The challenge facing the nation is arguably without precedent. The health crisis posed by COVID-19 must be our first priority, but we must also in tandem tend to the economic upheaval wrought by the virus and the steps that must be taken to combat it.
Every industry will feel the impacts of this evolving and immensely challenging situation. The mining industry is no different. As our lawmakers move quickly to map out their response – both in the actions taken to slow and stop the spread of the virus and also those to support the financial wellbeing of average Americans as well as entire industries – it’s essential that mining is given prominence.
America’s mines and miners provide the materials that are the building blocks for nearly everything we rely upon, from essential medical devices, and anti-microbial hospital surfaces to fighter jets, essential telecommunications and smart phones. Mining also provides the coal that it is the foundation for the nation’s electricity grid, ensuring a reliable, balanced, affordable supply of power.
From hardrock mines producing copper, gold, uranium or silver to the nation’s coal mines producing the fuel to keep the lights on, mining is an absolutely critical industry that needs both flexibility and support in this unique moment to ensure it can weather the storm and come out the other side even stronger.
Mining is a named component of the two of the critical infrastructure sectors designated by the federal government: the energy sector and the critical manufacturing sector. As such the industry must be provided the flexibility to keep mines operating and maintained during the months ahead. Even as elected officials make the painful but necessary decisions to close schools and businesses and keep people home, we must keep some essential industries open and running. Mining and its support industries must be allowed the flexibility to continue operating in these difficult circumstances.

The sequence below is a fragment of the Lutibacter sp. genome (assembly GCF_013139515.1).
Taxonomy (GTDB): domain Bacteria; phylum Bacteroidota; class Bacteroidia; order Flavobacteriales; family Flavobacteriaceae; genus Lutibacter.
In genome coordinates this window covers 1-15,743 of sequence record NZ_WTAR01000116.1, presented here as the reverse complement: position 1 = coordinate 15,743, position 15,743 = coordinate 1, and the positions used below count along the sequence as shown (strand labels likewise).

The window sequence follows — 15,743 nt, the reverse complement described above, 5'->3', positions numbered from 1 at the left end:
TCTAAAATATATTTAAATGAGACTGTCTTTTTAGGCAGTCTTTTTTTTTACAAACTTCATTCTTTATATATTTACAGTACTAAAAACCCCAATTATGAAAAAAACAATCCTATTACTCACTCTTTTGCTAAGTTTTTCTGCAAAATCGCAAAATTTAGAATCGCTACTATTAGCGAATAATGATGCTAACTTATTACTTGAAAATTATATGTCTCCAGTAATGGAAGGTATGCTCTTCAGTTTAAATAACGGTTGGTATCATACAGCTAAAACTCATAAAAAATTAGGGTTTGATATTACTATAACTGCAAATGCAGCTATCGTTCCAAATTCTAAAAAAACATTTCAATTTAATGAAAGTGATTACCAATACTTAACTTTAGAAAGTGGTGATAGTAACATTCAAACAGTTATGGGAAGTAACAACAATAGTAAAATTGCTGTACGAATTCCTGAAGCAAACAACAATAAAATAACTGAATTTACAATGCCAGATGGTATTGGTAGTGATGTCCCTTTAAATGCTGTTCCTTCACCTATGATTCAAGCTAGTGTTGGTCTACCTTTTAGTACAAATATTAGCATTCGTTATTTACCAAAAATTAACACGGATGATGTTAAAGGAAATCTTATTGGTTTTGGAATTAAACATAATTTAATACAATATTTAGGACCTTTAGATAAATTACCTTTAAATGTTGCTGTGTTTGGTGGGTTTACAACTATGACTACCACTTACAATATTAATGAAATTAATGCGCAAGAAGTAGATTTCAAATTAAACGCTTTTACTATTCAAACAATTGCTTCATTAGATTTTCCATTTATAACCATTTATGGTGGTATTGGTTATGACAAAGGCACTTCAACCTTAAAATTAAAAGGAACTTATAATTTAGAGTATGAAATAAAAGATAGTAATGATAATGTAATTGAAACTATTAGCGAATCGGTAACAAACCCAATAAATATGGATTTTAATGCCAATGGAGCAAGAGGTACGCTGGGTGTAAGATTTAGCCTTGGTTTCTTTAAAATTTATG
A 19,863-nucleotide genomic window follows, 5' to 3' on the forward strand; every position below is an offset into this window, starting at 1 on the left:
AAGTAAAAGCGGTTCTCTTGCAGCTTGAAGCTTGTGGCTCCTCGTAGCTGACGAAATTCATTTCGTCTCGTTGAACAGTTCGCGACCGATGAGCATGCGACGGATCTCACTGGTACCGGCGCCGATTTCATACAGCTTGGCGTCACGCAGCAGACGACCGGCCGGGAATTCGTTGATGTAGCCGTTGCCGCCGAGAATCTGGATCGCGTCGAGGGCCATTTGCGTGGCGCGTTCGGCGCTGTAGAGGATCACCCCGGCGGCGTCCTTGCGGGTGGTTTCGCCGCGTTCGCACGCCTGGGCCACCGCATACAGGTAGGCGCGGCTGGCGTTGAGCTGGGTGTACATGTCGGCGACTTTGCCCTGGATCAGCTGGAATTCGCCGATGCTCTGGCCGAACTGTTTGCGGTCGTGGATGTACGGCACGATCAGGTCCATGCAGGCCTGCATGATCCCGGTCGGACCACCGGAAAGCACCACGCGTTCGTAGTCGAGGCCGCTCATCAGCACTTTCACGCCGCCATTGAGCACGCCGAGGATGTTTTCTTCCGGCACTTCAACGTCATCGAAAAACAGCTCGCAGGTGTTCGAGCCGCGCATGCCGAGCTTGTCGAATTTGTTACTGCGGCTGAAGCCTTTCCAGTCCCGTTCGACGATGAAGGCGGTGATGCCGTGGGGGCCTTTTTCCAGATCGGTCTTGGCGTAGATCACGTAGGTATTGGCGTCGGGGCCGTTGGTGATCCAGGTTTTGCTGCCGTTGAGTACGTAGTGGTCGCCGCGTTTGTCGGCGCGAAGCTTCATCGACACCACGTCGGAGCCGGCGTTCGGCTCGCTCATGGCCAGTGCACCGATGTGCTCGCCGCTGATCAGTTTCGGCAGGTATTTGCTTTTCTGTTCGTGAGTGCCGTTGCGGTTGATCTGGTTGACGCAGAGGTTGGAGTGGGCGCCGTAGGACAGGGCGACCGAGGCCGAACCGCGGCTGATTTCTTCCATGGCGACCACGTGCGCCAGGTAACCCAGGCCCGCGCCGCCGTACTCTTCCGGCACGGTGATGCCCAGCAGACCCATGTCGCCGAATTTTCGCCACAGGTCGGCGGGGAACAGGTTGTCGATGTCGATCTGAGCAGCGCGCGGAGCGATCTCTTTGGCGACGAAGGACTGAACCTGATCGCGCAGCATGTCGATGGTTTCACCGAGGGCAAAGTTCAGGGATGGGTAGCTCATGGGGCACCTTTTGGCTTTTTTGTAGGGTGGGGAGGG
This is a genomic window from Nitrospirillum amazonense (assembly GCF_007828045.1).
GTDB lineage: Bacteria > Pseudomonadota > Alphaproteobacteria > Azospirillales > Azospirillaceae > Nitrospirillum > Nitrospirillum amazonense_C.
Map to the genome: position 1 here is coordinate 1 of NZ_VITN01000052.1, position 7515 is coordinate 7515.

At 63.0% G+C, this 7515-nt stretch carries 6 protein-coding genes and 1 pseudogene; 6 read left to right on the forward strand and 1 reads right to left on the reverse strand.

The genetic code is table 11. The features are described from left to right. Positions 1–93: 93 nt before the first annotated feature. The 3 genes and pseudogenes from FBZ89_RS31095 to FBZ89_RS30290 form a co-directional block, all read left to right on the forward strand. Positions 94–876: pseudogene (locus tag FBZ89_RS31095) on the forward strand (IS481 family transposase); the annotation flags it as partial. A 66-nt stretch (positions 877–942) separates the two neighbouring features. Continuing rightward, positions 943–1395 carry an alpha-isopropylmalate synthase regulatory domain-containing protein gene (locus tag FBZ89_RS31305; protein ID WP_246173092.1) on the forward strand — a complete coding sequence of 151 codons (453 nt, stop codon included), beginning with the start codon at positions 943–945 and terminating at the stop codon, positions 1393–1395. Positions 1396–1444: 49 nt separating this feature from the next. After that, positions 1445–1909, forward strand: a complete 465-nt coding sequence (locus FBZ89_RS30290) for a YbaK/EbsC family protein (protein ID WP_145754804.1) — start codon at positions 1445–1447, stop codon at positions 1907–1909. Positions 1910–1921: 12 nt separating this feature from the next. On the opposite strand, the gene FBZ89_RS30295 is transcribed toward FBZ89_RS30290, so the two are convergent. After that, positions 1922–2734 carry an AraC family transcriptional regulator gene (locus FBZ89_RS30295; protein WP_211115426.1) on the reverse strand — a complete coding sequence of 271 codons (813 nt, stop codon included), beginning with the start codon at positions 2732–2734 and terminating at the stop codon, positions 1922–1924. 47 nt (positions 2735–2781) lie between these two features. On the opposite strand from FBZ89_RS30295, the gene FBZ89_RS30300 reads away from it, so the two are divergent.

We must think thoughtfully and holistically about all the interconnected pieces of the supply chain that allow minerals and fuel to move from mine to market. For example, coal needs operating railroads and barges to ensure production can get to power plants. It will not be an easy task balancing public health concerns with the necessity of keeping the country moving forward but it’s essential we get this right.
Support for the industry and mining communities can come in many forms but where government can ease the financial and regulatory burden on the industry while upholding the highest environmental and safety standards, it should. Commonsense steps to reduce or defer taxes and royalties, move forward on long-overdue permitting reform and encourage ready access to credit will help the industry keep miners employed in the near and mid-term and hit the ground running once the crisis has passed.
As borders have closed and global supply chains have faced interruption, the often-overlooked value of domestic industry is coming into focus. It’s imperative that this test not force the further erosion of American industry – including mining – but rather serve as the moment we came together to rebuild and re-shore our industrial base.
Smart government action now to back the industry during this crisis will help keep the more than 1.5 million Americans supported by mining employed and lay the foundation for a mining renaissance than can ensure affordable and reliable power when we need it and help rebuild the infrastructure and manufacturing supply chains we know we will need. Simply put, mining is more important to our energy and technology futures than ever before. Smart policy in the challenging days ahead will recognize it as such.
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- On March 20, 2020